I am agnostic when it comes to weather. I acknowledge that it exists. But I don’t favor any one season. Some people like winter, some like summer. Each season offers unique rewards. I experience weather, but I have no great affinity for one climate over another.

Recently we had that first really chilly day of the year—that day when summer turns to fall. My mother always loved this day. She would hug me and tell me how excited she was that it wasn’t warm anymore. She disliked summer because it’s hot—perhaps because she grew up without air conditioning. My mother didn’t like to sweat. Me, I barely notice the weather. I enjoyed the fact that my mom bundled me up in a cozy sweatshirt to go out and play, but if she hadn’t done so, I probably would’ve gone outside in shorts and a tee shirt and played with my friends until it got dark.

The thing is, if my mother didn’t tell me, I would’ve never known she preferred fall to summer. Because my mother never complained about anything. I guess, like most little kids, I actually thought my mother made the weather. If she dressed me in shorts, then it’d be warm. If she made me wear a coat, then she must’ve decided it would be cold outside. Of course, this wasn’t true. We cannot control the weather, we can only control how we respond to it.

What’s the point? Two things:

  1. We must teach our kids to approach life the way my mom did. We cannot determine what will happen to us in life, but we get to decide how we will respond. It can be sunny, it can be rainy, it can be snowy, but we decide how we will respond. Are you going to complain, or are you going to put on your coat and get out there and play?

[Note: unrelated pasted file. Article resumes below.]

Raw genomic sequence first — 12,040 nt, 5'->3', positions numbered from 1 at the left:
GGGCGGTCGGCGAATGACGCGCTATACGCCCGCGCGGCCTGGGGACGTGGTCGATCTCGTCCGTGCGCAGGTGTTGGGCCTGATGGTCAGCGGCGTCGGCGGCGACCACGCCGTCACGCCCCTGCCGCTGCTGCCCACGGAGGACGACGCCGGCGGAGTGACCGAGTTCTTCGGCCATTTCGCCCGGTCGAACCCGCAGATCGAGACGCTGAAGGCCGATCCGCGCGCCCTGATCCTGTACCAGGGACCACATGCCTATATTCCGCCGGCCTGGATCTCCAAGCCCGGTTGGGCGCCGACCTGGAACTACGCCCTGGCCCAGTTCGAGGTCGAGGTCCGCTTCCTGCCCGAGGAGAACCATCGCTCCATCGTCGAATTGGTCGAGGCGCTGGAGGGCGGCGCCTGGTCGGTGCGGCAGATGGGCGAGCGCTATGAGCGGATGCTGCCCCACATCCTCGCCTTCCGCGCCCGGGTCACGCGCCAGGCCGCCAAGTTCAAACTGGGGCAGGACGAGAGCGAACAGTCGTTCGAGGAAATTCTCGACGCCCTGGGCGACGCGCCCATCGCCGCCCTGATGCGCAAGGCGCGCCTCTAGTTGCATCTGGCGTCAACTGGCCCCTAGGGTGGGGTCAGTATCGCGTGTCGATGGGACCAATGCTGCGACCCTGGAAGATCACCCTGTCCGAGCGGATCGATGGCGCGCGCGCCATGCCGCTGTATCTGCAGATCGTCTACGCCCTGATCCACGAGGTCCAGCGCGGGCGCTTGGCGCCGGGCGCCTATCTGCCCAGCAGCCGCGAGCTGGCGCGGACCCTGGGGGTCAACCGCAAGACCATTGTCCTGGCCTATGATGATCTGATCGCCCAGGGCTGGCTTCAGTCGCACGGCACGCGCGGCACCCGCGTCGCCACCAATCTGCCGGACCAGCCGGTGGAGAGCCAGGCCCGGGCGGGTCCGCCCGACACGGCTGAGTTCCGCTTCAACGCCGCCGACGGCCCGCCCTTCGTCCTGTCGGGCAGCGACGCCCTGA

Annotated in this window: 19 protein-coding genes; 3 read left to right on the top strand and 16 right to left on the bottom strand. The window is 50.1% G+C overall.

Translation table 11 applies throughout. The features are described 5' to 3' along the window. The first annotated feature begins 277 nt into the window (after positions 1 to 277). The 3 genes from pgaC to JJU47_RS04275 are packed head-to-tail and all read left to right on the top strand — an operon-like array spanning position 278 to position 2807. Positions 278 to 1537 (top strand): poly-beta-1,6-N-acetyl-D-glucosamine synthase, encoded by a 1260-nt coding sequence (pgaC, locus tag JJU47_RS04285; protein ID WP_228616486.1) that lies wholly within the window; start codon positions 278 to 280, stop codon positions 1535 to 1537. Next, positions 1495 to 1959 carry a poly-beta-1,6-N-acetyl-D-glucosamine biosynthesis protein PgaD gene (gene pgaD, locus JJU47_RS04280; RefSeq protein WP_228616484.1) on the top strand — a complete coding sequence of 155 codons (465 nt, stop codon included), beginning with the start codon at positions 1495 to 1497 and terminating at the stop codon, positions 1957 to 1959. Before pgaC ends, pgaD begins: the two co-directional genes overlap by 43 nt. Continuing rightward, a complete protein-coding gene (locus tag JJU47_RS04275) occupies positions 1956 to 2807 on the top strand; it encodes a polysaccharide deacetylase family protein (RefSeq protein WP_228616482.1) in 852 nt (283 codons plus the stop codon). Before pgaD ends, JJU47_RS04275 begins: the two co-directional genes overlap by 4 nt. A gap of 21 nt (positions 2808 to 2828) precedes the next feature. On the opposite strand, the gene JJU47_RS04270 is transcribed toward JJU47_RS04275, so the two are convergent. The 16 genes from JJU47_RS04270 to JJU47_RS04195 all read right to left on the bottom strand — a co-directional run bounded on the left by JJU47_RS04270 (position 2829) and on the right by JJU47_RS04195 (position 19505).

2. I was wrong about my mom. She did not actually cause the weather. But do you know when adults do create the weather? When they are teachers, in a classroom. As educators we make the weather in our schools and our classrooms. We need to build resilient kids who are strong enough to handle adversity and success in equal measure. But we also need to realize that we create conditions in which the kids in our school live every day. If we’re sarcastic, cold or grumpy, then our classroom climate will be threatening. If we’re inviting, warm and smiling, then kids will know our classrooms are safe places to try new things and learn from their mistakes.


We cannot control the weather, but there are so many things that educators do control. It’s about intentionality. Everything we do as educators should be done with intention, not because that’s the way we were taught, not because it’s what feels right, or what’s easy for us; we must always act in ways that create safe conditions for learning to take place and build the resilience of our kids.

How do you do create favorable learning conditions in your classroom or school? How are you intentional?

Donald Gately, Ed.D., serves as the principal of Jericho Middle School in Jericho, NY. He was the 2016 New York Principal of the Year. Follow him on Twitter @donald_gately and visit his blog In the Middle of Learning.

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